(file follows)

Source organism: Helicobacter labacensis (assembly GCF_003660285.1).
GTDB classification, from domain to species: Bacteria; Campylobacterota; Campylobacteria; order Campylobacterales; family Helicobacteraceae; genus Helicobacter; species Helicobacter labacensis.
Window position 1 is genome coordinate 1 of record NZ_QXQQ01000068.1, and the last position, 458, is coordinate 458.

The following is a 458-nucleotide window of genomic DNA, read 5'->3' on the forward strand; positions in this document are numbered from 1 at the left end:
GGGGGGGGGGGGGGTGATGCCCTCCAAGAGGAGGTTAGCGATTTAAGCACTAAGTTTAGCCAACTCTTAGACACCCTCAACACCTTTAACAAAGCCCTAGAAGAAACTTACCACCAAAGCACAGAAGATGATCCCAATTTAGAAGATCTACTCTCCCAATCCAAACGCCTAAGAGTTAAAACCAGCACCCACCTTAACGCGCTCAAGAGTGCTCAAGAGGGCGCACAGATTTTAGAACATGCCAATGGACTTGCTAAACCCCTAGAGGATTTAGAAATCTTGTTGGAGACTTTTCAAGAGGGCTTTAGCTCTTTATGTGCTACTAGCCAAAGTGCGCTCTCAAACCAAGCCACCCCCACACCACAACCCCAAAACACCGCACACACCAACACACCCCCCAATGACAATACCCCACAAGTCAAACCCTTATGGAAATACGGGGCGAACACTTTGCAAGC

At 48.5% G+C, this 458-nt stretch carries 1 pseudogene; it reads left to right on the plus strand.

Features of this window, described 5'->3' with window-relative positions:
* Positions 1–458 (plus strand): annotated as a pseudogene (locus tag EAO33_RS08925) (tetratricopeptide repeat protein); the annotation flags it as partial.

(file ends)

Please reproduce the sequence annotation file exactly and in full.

Source organism: Helicobacter labacensis (assembly GCF_003660285.1).
GTDB classification, from domain to species: Bacteria; Campylobacterota; Campylobacteria; order Campylobacterales; family Helicobacteraceae; genus Helicobacter; species Helicobacter labacensis.
Window position 1 is genome coordinate 1 of record NZ_QXQQ01000068.1, and the last position, 458, is coordinate 458.

The following is a 458-nucleotide window of genomic DNA, read 5'->3' on the forward strand; positions in this document are numbered from 1 at the left end:
GGGGGGGGGGGGGGTGATGCCCTCCAAGAGGAGGTTAGCGATTTAAGCACTAAGTTTAGCCAACTCTTAGACACCCTCAACACCTTTAACAAAGCCCTAGAAGAAACTTACCACCAAAGCACAGAAGATGATCCCAATTTAGAAGATCTACTCTCCCAATCCAAACGCCTAAGAGTTAAAACCAGCACCCACCTTAACGCGCTCAAGAGTGCTCAAGAGGGCGCACAGATTTTAGAACATGCCAATGGACTTGCTAAACCCCTAGAGGATTTAGAAATCTTGTTGGAGACTTTTCAAGAGGGCTTTAGCTCTTTATGTGCTACTAGCCAAAGTGCGCTCTCAAACCAAGCCACCCCCACACCACAACCCCAAAACACCGCACACACCAACACACCCCCCAATGACAATACCCCACAAGTCAAACCCTTATGGAAATACGGGGCGAACACTTTGCAAGC

At 48.5% G+C, this 458-nt stretch carries 1 pseudogene; it reads left to right on the plus strand.

Features of this window, described 5'->3' with window-relative positions:
* Positions 1–458 (plus strand): annotated as a pseudogene (locus tag EAO33_RS08925) (tetratricopeptide repeat protein); the annotation flags it as partial.